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Pufendorf on the danger of rulers confusing their own self-interest with that of the State (1695)

The German philosopher of natural law Samuel von Pufendorf (1632-1694) was also an historian who thought that Rulers needed to be better informed about history in order to avoid confusing their own selfish interests with the real interests of the State:

(O)ne might ask, How it often times happens, that great Errors are committed in this kind against the Interest of the State. To this may be answer’d, That those who have the Supream Administration of Affairs, are oftentimes not sufficiently instructed concerning the Interest both of their own State, as also that of their Neighbours; and yet being fond of their own Sentiments, will not follow the Advice of understanding and faithfull Ministers. Sometimes they are misguided by their Passions, or by Time-serving Ministers and Favourites. But where the Administration of the Government is committed to the Care of Ministers of State, it may happen, that these are not capable of discerning it, or else are led away by a private Interest, which is opposite to that of the State; or else, being divided into Factions, they are more concern’d to ruin their Rivals, than to follow the Dictates of Reason.

I must also mention one thing more, which may serve as an Instruction to young Men, viz. That this Interest may be divided into an Imaginary and Real Interest. By the first I understand, when a Prince judges the Welfare of his State to consist in such things as cannot be perform’d without disquieting and being injurious to a great many other States, and which these are oblig’d to oppose with all their Power: As for Example, The Monarchy of Europe, or the universal Monopoly, this being the Fuel with which the whole World may be put into a Flame. Num si vos omnibus imperare vultis, sequitur ut omnes servitutem accipiant? If you would be the only Masters of the World, doth it thence follow, that all others should lay their Necks under your Yoke?9 The Real Interest may be subdivided into a Perpetual and Temporary. The former depends chiefly on the Situation and Constitution of the Country, and the natural Inclinations of the People; the latter, on the Condition, Strength and Weakness of the neighbouring Nations; for as those vary, the Interest must also vary. Whence it often happens, that whereas we are, for our own Security, sometimes oblig’d to assist a neighbouring Nation, which is likely to be oppress’d by a more potent Enemy; we at another time are forc’d to oppose the Designs of those we before assisted; when we find they have recover’d themselves to that degree, as that they may prove Formidable and Troublesome to us.

But seeing this Interest is so manifest to those who are vers’d in State-Affairs, that they can’t be ignorant of it; one might ask, How it often times happens, that great Errors are committed in this kind against the Interest of the State. To this may be answer’d, That those who have the Supream Administration of Affairs, are oftentimes not sufficiently instructed concerning the Interest both of their own State, as also that of their Neighbours; and yet being fond of their own Sentiments, will not follow the Advice of understanding and faithfull Ministers. Sometimes they are misguided by their Passions, or by Time-serving Ministers and Favourites. But where the Administration of the Government is committed to the Care of Ministers of State, it may happen, that these are not capable of discerning it, or else are led away by a private Interest, which is opposite to that of the State; or else, being divided into Factions, they are more concern’d to ruin their Rivals, than to follow the Dictates of Reason. Therefore some of the most exquisite parts of Modern History consists [sic] in this, that one knows the Person who is the Sovereign, or the Ministers, which rule a State, their Capacity, Inclinations, Caprices, Private Interests, manner of proceeding, and the like: Since upon this depends, in a great measure, the good and ill management of a State. For it frequently happens, That a State, which in it self consider’d, is but weak, is made to become very considerable by the good Conduct and Valour of its Governours; whereas a powerfull State, by the ill management of those that sit at the Helm, oftentimes suffers considerably. But as the Knowledge of these Matters appertains properly to those who are employ’d in the management of Foreign Affairs, so it is mutable, considering how often the Scene is chang’d at Court. Wherefore it is better learn’d from Experience and the Conversation of Men well vers’d in these Matters, than from any Books whatsoever. And this is what I thought my self oblig’d to touch upon in a few Words in this Preface.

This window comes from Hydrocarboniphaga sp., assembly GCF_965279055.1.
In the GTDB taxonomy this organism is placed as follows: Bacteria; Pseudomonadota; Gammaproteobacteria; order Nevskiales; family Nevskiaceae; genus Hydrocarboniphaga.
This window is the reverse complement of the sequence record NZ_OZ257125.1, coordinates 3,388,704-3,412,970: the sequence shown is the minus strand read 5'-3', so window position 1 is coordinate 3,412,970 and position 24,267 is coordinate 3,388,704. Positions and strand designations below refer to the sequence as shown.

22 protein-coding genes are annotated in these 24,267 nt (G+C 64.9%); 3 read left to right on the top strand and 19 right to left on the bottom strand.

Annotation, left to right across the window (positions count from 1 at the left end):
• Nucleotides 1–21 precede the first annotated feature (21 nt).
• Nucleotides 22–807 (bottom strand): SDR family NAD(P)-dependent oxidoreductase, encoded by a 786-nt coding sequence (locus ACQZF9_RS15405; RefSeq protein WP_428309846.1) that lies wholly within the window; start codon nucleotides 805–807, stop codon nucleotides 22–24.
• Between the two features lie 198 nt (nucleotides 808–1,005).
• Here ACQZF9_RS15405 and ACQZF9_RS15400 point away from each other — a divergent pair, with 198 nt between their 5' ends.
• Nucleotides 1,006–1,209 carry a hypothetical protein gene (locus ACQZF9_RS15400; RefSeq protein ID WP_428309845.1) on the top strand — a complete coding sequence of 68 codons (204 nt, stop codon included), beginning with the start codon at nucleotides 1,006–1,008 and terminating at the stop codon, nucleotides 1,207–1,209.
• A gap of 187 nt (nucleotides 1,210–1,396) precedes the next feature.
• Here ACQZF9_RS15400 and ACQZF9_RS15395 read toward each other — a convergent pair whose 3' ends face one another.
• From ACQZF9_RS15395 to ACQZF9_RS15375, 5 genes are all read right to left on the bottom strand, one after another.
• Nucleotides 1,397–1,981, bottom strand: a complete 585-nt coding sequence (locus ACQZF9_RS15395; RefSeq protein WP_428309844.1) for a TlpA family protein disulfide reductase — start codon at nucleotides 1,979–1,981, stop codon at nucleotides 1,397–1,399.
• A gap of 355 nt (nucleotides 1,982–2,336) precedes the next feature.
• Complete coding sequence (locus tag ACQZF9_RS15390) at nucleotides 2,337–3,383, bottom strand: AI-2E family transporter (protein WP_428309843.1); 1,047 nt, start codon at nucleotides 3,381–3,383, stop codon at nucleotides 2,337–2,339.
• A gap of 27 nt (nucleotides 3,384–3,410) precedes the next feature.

About this Quotation:

In this quote we see Pufendorf applying his theory of international law and foreign relations to specific historical examples, in this case the recent history of a dozen or so European states. It is designed to serve as a kind of manual for would-be statesmen and rulers with the strong warning that it is too easy for rulers to be deceived by “their Passions, or by Time-serving Ministers and Favourites” into ignoring the real interests of the state and its people. One of the greatest temptations he argues is that rulers want to pursue the “imaginary” goal of creating a “universal monopoly” of power, the desire for which is “the Fuel with which the whole World may be put into a Flame”. The antidote to this temptation of power is the study of history which Pufendorf describes quaintly as “the most pleasant and usefull Study for Persons of Quality, and more particularly for those who design for Employments in the State.”

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